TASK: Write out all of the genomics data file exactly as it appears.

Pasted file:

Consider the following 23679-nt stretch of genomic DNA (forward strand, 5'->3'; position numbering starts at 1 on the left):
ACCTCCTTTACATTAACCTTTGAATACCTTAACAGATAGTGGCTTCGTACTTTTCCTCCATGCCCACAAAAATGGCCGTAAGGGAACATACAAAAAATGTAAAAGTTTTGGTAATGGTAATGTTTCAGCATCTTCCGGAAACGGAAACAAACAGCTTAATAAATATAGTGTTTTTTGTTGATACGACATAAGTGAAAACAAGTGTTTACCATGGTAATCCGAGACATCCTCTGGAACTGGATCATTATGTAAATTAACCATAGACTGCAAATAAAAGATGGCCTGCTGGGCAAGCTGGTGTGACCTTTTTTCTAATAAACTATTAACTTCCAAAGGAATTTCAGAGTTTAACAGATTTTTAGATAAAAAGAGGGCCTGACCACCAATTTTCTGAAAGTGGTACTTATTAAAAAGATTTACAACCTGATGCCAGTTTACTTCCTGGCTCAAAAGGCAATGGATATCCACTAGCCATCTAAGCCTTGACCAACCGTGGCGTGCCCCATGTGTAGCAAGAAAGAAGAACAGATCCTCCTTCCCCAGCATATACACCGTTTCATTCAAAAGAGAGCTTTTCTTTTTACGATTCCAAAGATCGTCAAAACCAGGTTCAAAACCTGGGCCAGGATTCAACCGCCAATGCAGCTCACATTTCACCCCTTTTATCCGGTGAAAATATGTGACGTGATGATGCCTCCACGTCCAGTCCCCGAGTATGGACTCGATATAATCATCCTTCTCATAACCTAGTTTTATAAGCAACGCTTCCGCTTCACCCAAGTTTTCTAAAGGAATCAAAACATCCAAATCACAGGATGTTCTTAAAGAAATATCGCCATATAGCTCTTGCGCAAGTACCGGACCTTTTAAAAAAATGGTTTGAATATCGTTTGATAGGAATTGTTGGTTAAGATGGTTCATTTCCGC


Consider the following 23679-nt stretch of genomic DNA (forward strand, 5'->3'; position numbering starts at 1 on the left):
ACCTCCTTTACATTAACCTTTGAATACCTTAACAGATAGTGGCTTCGTACTTTTCCTCCATGCCCACAAAAATGGCCGTAAGGGAACATACAAAAAATGTAAAAGTTTTGGTAATGGTAATGTTTCAGCATCTTCCGGAAACGGAAACAAACAGCTTAATAAATATAGTGTTTTTTGTTGATACGACATAAGTGAAAACAAGTGTTTACCATGGTAATCCGAGACATCCTCTGGAACTGGATCATTATGTAAATTAACCATAGACTGCAAATAAAAGATGGCCTGCTGGGCAAGCTGGTGTGACCTTTTTTCTAATAAACTATTAACTTCCAAAGGAATTTCAGAGTTTAACAGATTTTTAGATAAAAAGAGGGCCTGACCACCAATTTTCTGAAAGTGGTACTTATTAAAAAGATTTACAACCTGATGCCAGTTTACTTCCTGGCTCAAAAGGCAATGGATATCCACTAGCCATCTAAGCCTTGACCAACCGTGGCGTGCCCCATGTGTAGCAAGAAAGAAGAACAGATCCTCCTTCCCCAGCATATACACCGTTTCATTCAAAAGAGAGCTTTTCTTTTTACGATTCCAAAGATCGTCAAAACCAGGTTCAAAACCTGGGCCAGGATTCAACCGCCAATGCAGCTCACATTTCACCCCTTTTATCCGGTGAAAATATGTGACGTGATGATGCCTCCACGTCCAGTCCCCGAGTATGGACTCGATATAATCATCCTTCTCATAACCTAGTTTTATAAGCAACGCTTCCGCTTCACCCAAGTTTTCTAAAGGAATCAAAACATCCAAATCACAGGATGTTCTTAAAGAAATATCGCCATATAGCTCTTGCGCAAGTACCGGACCTTTTAAAAAAATGGTTTGAATATCGTTTGATAGGAATTGTTGGTTAAGATGGTTCATTTCCGC